When municipalities are tasked with determining which road and bridge improvement projects should take precedence, it can be a challenge to prioritize. That was the case in Peoria County, where officials looked at 12 projects to consider repair or replacement.

Of the 12, almost an even split existed between rural and urban projects. At first glance, urban projects appeared higher priority because of the larger amount of traffic traveling the roads. However, after a more in-depth evaluation using the Travel Demand Model by engineering firm Hanson Professional Services, officials moved the Trivoli Road Bridge located in rural, southwest Peoria County to the top of the project list.

When bridges are in disrepair, like this one in Peoria County, farmers must often take alternate routes to deliver soybeans to market, costing them time and money.

With the model, officials were able to evaluate the Average Daily Traffic (ADT) and safety with fact-based data. The methodology is designed to allow rural and urban projects to be compared on a level playing field. Officials can consider the project’s overall importance to roadway users, rather than prioritizing projects on the traffic volume count alone.

The model showed that if the bridge was closed because of disrepair, the alternate route would result in a long and inefficient detour because there were no nearby parallel roads. This was especially critical because the Trivoli Road Bridge was part of a key emergency route.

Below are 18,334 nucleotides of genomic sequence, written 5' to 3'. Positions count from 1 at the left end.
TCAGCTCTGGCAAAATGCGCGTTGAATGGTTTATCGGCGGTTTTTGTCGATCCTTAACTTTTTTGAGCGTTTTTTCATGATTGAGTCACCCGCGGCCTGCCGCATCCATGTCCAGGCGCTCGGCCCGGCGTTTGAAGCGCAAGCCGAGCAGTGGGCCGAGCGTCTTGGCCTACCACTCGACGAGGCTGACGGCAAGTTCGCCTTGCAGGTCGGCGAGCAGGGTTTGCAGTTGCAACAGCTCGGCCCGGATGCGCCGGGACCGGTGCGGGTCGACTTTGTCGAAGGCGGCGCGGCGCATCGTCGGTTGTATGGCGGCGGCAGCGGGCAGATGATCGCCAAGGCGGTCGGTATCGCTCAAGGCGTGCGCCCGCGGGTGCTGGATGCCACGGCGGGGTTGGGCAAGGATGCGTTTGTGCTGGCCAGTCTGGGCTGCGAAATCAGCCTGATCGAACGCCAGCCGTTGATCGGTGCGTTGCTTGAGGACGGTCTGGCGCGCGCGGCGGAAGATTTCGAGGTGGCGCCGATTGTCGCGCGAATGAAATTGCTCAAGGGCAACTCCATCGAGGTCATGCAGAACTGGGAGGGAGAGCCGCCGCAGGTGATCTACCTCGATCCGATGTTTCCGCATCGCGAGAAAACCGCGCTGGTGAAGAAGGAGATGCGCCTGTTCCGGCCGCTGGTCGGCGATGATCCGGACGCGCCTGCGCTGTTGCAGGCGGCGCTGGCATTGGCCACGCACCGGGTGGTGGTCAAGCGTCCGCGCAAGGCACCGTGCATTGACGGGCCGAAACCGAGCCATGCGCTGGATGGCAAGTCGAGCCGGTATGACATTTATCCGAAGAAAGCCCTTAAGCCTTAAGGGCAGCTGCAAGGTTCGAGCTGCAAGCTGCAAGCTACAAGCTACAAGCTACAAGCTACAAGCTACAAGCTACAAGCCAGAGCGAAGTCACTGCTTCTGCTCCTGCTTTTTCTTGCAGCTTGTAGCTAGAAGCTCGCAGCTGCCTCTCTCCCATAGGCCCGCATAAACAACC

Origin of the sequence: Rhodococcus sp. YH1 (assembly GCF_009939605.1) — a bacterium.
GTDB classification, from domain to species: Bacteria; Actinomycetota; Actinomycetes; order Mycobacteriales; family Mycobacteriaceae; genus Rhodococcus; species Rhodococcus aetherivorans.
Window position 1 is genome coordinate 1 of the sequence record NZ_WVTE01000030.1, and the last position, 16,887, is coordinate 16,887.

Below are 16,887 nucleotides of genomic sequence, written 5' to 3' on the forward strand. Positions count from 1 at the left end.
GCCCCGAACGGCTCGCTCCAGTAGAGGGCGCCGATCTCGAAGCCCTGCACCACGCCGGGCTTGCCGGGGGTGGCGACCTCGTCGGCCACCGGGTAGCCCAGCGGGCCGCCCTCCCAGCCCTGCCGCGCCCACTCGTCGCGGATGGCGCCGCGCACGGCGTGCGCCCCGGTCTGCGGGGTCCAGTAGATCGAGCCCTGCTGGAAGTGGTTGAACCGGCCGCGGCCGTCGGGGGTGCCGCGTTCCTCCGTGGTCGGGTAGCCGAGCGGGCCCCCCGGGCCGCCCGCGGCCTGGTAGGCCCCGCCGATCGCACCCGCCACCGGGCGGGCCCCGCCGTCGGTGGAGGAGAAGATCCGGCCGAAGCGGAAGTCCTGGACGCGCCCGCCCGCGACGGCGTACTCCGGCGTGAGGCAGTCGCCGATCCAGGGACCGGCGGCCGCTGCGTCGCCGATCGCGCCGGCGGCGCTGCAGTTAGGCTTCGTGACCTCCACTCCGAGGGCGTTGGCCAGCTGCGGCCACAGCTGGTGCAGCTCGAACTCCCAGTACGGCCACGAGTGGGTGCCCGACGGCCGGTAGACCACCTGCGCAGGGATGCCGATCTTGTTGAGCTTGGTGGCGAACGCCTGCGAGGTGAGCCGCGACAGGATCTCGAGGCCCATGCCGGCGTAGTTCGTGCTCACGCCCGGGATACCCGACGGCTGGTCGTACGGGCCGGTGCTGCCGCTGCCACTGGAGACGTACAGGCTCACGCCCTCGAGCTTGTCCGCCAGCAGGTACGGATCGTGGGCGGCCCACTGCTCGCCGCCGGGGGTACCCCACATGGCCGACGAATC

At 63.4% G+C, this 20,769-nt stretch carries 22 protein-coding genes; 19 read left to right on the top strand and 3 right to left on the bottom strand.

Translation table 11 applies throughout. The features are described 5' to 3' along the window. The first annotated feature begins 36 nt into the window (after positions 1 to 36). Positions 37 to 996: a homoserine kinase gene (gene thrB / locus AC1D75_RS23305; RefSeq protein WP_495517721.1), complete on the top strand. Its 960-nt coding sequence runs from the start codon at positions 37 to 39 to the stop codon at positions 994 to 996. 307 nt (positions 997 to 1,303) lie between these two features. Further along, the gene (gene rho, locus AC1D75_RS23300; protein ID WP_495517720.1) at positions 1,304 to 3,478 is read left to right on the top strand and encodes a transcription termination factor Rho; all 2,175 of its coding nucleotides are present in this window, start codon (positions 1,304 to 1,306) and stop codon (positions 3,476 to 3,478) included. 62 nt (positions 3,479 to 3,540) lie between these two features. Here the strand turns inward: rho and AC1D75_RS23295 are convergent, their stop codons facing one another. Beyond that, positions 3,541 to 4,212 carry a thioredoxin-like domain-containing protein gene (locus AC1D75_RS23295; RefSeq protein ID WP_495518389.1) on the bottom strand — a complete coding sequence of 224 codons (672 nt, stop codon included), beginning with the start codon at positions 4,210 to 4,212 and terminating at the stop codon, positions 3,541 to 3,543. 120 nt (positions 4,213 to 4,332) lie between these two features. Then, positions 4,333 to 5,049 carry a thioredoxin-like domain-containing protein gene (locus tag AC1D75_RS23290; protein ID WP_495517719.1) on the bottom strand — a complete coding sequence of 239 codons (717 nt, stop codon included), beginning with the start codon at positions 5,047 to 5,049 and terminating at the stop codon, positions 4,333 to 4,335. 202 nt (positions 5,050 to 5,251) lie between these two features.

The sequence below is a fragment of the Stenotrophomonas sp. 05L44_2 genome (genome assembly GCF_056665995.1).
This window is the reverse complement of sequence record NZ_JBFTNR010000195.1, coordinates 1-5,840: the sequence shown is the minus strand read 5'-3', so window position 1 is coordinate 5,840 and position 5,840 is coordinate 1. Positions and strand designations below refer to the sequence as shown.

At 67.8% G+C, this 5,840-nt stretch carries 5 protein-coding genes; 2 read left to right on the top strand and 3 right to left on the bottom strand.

The model analysis also found completion of the Trivoli Road Bridge would result in a benefit cost (BC) ratio of 21.56, the highest of all 12 projects. That means for every dollar spent over the 50- to 60-year lifetime of the bridge, constituent communities would benefit $21.56.

“Being able to objectively prioritize rural and urban projects with fact-based data is imperative,” says Peoria County Highway Department Engineer Amy McLaren, P.E. “This is instrumental in evaluating future investments, to see where constituents will get the most benefit.”

The ISA checkoff program recognized the need for municipalities to have the technology to objectively evaluate projects. “ISA is committed to investing funds in rural infrastructure evaluation models such as this to ultimately enable improved transportation safety and efficiency for soybean farmers,” says Paul Rasmussen, ISA director and soybean farmer from Genoa, Ill.

Through the experience in Peoria County, ISA worked with Hanson Professional Services to develop a Bridge & Road Improvement Calculator (BRIC), which uses information from travel demand models in a more efficient and cost-effective way to automatically calculate factors, including life-cycle costs, travel efficiency, safety and benefit-cost ratio. The BRIC lets county and city engineers, town officials and others quickly assess calculations, such as the cost of reconstructing versus resurfacing a road or analyzing safety benefits. For more information, contact bric@hanson-inc.com or visit http://www.ilsoy.org/ImprovementCalc/.

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